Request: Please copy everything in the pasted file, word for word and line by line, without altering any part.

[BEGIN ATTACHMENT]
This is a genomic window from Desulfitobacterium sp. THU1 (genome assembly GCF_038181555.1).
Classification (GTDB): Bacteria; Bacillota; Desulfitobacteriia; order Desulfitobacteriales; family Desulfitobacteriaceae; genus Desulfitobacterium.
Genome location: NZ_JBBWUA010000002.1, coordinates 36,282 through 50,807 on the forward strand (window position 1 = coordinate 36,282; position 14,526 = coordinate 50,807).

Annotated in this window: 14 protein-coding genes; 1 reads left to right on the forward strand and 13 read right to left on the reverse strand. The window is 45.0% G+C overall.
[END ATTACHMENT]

This is a genomic window from Desulfitobacterium sp. THU1 (genome assembly GCF_038181555.1).
Classification (GTDB): Bacteria; Bacillota; Desulfitobacteriia; order Desulfitobacteriales; family Desulfitobacteriaceae; genus Desulfitobacterium.
Genome location: NZ_JBBWUA010000002.1, coordinates 36,282 through 50,807 on the forward strand (window position 1 = coordinate 36,282; position 14,526 = coordinate 50,807).

Annotated in this window: 14 protein-coding genes; 1 reads left to right on the forward strand and 13 read right to left on the reverse strand. The window is 45.0% G+C overall.